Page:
The Nobel prize in Chemistry triggers a revolution in biochemistry

(VOVWORLD) -The Nobel prize in Chemistry in 2017 was awarded to Jacques Dubochet, Joachim Frank, Michael Henderson on Wednesday. The three scientists won the prize for developing a technique to produce images of the molecules of life frozen in time, called cryo-electron microscopy. The technique allows biomolecules to be visualised in their natural configuration for the first time.
The Nobel prize in Chemistry triggers a revolution in biochemistry - ảnh 1 photo:

Henderson is a Scottish scientist and professor at the MRC Laboratory of Molecular Biology. Frank is a German-born professor at Colombia University in New York. And Dubochet is a Swiss and an honorary professor at the University of Lausanne. They made a surprise victory over studies of strong contenders such as American chemists John Bercaw and Robert Bergman and Russian researcher Georgiy Shul’pin.

Scientists said this year’s Nobel prize will open up a new era for bio-chemistry. Cryo-electron microscopy has been used to capture images of Salmonella's "injection needle" for attacking cells, proteins involved in antibiotic resistance and the molecular structures governing circadian rhythm - the subject of this year's medicine and physiology Nobel.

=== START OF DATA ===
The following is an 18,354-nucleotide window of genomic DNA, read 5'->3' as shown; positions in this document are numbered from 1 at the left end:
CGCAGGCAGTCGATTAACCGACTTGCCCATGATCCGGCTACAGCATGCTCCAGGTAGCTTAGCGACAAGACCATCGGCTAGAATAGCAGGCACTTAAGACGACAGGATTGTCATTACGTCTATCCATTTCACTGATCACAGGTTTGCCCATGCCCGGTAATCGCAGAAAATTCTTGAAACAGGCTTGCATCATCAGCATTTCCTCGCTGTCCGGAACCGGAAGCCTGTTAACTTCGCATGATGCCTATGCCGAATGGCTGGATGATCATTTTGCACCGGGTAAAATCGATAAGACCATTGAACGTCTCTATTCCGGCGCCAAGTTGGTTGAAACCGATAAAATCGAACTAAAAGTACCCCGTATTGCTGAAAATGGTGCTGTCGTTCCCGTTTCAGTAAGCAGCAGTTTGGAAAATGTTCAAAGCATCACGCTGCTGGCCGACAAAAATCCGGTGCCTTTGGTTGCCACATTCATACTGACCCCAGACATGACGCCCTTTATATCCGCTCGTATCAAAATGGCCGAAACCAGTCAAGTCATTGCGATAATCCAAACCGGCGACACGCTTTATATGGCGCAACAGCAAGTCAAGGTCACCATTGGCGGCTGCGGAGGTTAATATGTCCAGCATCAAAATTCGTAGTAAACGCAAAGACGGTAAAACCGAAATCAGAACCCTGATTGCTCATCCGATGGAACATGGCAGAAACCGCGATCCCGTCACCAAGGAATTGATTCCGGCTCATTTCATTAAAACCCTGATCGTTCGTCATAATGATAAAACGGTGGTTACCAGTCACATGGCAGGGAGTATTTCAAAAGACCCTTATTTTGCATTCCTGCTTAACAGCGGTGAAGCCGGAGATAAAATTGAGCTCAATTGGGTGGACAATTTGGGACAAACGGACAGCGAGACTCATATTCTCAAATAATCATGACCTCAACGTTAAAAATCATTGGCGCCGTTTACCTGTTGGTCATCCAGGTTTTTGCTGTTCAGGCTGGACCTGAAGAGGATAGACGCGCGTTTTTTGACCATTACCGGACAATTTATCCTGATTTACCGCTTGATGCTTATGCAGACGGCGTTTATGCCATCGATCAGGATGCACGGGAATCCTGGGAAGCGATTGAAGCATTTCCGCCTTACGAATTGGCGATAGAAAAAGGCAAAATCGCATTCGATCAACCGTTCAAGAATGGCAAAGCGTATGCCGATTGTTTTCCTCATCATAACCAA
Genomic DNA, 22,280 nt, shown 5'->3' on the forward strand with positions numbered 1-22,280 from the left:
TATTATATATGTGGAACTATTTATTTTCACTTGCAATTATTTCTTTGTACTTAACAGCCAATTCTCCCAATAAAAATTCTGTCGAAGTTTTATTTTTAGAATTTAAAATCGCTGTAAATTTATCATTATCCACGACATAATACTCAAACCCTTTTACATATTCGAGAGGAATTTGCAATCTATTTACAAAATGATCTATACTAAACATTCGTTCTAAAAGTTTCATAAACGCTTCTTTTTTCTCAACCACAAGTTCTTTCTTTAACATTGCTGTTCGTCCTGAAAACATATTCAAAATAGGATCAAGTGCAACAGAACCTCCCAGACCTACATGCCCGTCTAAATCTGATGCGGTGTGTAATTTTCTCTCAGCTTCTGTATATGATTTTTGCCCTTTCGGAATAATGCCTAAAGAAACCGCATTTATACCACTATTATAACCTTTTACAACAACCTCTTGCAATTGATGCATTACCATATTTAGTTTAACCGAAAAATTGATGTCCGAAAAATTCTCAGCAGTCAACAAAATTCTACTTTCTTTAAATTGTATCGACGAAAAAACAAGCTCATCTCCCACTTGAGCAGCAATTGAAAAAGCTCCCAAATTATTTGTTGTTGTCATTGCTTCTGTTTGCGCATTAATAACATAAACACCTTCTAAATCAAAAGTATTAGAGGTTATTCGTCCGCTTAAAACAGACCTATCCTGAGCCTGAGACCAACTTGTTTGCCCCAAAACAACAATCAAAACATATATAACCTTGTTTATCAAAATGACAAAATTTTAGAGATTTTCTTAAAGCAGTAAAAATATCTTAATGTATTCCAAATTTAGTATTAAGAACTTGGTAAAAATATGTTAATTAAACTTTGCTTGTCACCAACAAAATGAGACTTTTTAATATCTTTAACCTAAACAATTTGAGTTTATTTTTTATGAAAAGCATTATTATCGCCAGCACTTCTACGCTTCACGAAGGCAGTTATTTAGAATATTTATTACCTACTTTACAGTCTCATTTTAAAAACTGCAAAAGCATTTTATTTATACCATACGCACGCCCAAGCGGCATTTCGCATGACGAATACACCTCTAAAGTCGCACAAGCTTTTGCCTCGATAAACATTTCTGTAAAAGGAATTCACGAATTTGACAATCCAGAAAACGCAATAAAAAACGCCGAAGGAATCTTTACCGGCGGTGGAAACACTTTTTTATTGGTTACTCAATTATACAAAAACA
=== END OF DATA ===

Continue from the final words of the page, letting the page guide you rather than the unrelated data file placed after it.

When researchers began to suspect that the Zika virus was behind the microcephaly seen in newborns in Brazil, they turned to cryo-EM to visualise the virus. Over a few months, 3-D images of the virus at atomic resolution were generated and researchers could start searching for potential targets for drugs.

The scientists made the microscope technology easier to apply in a general setting by processing images of the molecules in such a way that fuzzy two-dimensional images were turned into sharp, 3-D structures. They managed to cool water so rapidly that it solidified around a biological sample, allowing its natural shape to be preserved and presented the structure of a bacterial molecule at atomic resolution. Committee Chair Sara Snogerup Linse explained “Soon, there are no more secrets, now, we can see the intricate details of the biomolecules in every corner of our cells and every drop of our body fluids.”

The Chemistry award has now been awarded 108 times to 175 scientists since 1901. Only one laureate, Frederick Sanger, a British biochemist, has won the prestigious award twice in 1950 and 1980.